Yesterday all of our relevant indices have hit their life time highs. In fact, with the issues in North Korea and the impact on crude oil prices, there is a chance of some correction in the immediate future. This is probably the reason why I have got a lot of messages asking me as to whether it will be a good idea to sell the entire MF portfolio, be in cash and again buy the MFs once the markets seem to have finished the correction.

Is it possible that you will make money in the short run through this approach? The answer to that is “yes”. Is it therefore a good idea? The answer to this is clearly a “no”. in order to understand why this is so, you need to understand how MF works in the first place. The fund manager has a certain amount of money available and he is buying stocks with it. These set of stocks for a particular scheme will keep changing. The fund manager is doing these changes and you pay him for that very reason. Now if the markets are going down the fund manager may selectively sell some stocks and buy others. As such the scheme you sell and the one you buy are fundamentally different. If you are in the scheme as part of your long term goals then it makes absolutely no sense to sell off the schemes when the markets are at highs. For all you know your fund manager is taking the appropriate decisions by selling some stocks at their highs and buying others which still have a lot of value in them. Do not try to second guess a person who is professionally trained and does this for a living. Just because you can play around with spreadsheets and calculators does not make you competent to take such decisions.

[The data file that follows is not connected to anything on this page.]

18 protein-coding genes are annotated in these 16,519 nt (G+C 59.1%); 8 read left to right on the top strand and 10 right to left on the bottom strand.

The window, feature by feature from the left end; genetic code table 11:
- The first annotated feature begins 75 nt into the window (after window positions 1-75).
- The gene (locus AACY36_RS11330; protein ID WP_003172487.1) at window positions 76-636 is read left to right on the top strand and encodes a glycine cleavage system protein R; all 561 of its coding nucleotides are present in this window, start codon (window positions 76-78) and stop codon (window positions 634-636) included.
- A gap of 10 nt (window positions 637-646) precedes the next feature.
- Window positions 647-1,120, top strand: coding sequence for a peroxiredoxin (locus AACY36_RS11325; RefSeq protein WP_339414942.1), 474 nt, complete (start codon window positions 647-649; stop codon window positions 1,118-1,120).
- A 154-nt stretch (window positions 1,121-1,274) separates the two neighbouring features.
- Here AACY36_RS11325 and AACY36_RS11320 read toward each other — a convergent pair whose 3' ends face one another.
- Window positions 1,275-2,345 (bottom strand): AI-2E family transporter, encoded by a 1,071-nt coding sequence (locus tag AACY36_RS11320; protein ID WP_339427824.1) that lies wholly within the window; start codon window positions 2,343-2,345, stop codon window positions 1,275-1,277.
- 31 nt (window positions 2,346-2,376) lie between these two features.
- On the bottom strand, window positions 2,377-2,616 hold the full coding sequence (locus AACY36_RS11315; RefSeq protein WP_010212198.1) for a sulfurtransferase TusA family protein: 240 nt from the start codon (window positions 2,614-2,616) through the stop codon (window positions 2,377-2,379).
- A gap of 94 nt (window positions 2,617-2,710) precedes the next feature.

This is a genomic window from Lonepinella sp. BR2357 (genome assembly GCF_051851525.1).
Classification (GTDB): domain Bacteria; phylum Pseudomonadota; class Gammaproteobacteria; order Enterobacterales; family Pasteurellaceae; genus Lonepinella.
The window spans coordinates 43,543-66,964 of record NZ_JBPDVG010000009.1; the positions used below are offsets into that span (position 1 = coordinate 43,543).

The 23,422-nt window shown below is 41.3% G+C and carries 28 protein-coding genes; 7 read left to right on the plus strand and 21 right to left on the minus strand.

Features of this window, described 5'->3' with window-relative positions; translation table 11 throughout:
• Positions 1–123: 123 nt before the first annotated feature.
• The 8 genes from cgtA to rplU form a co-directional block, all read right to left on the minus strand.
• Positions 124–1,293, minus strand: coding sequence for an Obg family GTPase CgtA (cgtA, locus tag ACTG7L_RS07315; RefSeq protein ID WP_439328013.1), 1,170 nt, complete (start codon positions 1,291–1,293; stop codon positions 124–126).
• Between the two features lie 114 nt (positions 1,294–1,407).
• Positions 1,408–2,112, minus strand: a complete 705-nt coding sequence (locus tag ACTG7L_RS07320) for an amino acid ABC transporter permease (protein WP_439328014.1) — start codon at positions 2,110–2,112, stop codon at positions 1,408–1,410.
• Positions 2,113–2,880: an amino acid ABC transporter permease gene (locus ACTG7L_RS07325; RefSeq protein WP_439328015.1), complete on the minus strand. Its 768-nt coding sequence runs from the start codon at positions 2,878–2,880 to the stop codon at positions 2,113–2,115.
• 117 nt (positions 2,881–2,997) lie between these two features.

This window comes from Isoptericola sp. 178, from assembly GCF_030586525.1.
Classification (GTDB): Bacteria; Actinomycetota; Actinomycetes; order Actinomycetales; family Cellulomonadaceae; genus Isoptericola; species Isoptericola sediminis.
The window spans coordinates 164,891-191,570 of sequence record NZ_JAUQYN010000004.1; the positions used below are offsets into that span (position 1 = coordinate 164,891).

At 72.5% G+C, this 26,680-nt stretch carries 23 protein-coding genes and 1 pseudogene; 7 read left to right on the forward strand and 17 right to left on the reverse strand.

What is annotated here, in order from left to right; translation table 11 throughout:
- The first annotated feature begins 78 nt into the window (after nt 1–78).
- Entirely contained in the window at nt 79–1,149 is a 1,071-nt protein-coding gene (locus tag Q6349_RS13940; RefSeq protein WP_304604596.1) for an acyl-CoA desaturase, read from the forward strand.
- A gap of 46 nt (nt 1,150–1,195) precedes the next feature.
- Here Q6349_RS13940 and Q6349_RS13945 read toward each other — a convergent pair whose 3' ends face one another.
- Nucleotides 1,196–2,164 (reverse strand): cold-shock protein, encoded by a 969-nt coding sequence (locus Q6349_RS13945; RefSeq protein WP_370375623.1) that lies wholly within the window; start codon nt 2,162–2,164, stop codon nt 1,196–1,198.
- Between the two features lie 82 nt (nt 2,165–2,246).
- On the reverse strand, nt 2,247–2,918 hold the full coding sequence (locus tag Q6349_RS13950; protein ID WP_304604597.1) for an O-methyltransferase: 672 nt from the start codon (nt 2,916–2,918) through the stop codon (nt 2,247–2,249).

Now what if these funds are not part of your long term portfolio? Well, if you are to sell them anyway then you might as well sell when they are at their highest or near it. In that case my recommendation would be to sell NOW. Yes Nifty can still go to 10500 plus this year and maybe even 11000, but those are fraught with uncertainties. You might as well sell off now and wait for a 5 % drop or more to buy funds that you want to be in for the long term. As I said before with the same fund it does not make sense to change but if you are changing your fund you might as well look at a better entry point.

What if your investments are in Regular schemes and you want to shift to Direct schemes? The same logic will hold – sell NOW and buy after a while.